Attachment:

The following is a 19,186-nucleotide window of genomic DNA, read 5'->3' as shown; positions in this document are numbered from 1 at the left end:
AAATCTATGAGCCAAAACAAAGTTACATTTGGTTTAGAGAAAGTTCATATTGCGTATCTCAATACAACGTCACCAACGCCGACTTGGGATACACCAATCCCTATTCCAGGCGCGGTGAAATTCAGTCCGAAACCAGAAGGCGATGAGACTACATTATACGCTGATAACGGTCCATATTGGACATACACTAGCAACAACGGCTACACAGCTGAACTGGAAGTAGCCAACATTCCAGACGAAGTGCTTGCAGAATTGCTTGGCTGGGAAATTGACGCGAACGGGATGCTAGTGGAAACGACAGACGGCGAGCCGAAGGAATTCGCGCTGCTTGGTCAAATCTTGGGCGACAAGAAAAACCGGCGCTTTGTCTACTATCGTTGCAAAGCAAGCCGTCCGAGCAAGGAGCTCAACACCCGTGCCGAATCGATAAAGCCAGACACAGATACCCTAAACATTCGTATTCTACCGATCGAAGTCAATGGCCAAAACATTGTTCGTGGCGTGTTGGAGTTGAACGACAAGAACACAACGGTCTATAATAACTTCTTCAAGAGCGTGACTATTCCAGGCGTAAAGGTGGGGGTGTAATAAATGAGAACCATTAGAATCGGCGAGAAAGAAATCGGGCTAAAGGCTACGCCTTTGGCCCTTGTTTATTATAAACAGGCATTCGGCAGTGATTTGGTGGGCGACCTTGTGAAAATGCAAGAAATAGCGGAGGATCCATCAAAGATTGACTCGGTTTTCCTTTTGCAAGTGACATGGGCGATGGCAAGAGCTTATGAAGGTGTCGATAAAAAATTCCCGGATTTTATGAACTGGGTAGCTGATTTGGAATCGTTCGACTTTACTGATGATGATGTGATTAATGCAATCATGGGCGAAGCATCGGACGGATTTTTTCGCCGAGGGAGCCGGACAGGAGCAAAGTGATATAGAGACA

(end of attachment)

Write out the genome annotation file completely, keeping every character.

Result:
The following is a 19,186-nucleotide window of genomic DNA, read 5'->3' as shown; positions in this document are numbered from 1 at the left end:
AAATCTATGAGCCAAAACAAAGTTACATTTGGTTTAGAGAAAGTTCATATTGCGTATCTCAATACAACGTCACCAACGCCGACTTGGGATACACCAATCCCTATTCCAGGCGCGGTGAAATTCAGTCCGAAACCAGAAGGCGATGAGACTACATTATACGCTGATAACGGTCCATATTGGACATACACTAGCAACAACGGCTACACAGCTGAACTGGAAGTAGCCAACATTCCAGACGAAGTGCTTGCAGAATTGCTTGGCTGGGAAATTGACGCGAACGGGATGCTAGTGGAAACGACAGACGGCGAGCCGAAGGAATTCGCGCTGCTTGGTCAAATCTTGGGCGACAAGAAAAACCGGCGCTTTGTCTACTATCGTTGCAAAGCAAGCCGTCCGAGCAAGGAGCTCAACACCCGTGCCGAATCGATAAAGCCAGACACAGATACCCTAAACATTCGTATTCTACCGATCGAAGTCAATGGCCAAAACATTGTTCGTGGCGTGTTGGAGTTGAACGACAAGAACACAACGGTCTATAATAACTTCTTCAAGAGCGTGACTATTCCAGGCGTAAAGGTGGGGGTGTAATAAATGAGAACCATTAGAATCGGCGAGAAAGAAATCGGGCTAAAGGCTACGCCTTTGGCCCTTGTTTATTATAAACAGGCATTCGGCAGTGATTTGGTGGGCGACCTTGTGAAAATGCAAGAAATAGCGGAGGATCCATCAAAGATTGACTCGGTTTTCCTTTTGCAAGTGACATGGGCGATGGCAAGAGCTTATGAAGGTGTCGATAAAAAATTCCCGGATTTTATGAACTGGGTAGCTGATTTGGAATCGTTCGACTTTACTGATGATGATGTGATTAATGCAATCATGGGCGAAGCATCGGACGGATTTTTTCGCCGAGGGAGCCGGACAGGAGCAAAGTGATATAGAGACA